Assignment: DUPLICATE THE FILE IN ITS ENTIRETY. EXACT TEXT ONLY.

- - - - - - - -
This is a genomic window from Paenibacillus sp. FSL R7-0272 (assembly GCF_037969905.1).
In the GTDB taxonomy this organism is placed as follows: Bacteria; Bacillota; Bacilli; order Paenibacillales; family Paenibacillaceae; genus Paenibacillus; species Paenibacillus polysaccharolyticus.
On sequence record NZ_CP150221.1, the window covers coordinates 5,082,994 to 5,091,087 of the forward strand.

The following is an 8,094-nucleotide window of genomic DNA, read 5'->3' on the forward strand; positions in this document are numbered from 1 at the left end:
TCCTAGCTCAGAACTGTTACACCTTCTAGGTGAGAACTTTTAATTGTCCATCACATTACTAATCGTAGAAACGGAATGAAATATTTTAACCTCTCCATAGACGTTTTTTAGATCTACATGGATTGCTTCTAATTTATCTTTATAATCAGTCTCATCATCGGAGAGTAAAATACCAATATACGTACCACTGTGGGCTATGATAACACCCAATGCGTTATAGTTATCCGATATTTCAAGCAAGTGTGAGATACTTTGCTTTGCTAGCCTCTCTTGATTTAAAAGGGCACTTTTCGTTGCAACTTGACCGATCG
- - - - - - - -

This is a genomic window from Paenibacillus sp. FSL R7-0272 (assembly GCF_037969905.1).
In the GTDB taxonomy this organism is placed as follows: Bacteria; Bacillota; Bacilli; order Paenibacillales; family Paenibacillaceae; genus Paenibacillus; species Paenibacillus polysaccharolyticus.
On sequence record NZ_CP150221.1, the window covers coordinates 5,082,994 to 5,091,087 of the forward strand.

The following is an 8,094-nucleotide window of genomic DNA, read 5'->3' on the forward strand; positions in this document are numbered from 1 at the left end:
TCCTAGCTCAGAACTGTTACACCTTCTAGGTGAGAACTTTTAATTGTCCATCACATTACTAATCGTAGAAACGGAATGAAATATTTTAACCTCTCCATAGACGTTTTTTAGATCTACATGGATTGCTTCTAATTTATCTTTATAATCAGTCTCATCATCGGAGAGTAAAATACCAATATACGTACCACTGTGGGCTATGATAACACCCAATGCGTTATAGTTATCCGATATTTCAAGCAAGTGTGAGATACTTTGCTTTGCTAGCCTCTCTTGATTTAAAAGGGCACTTTTCGTTGCAACTTGACCGATCG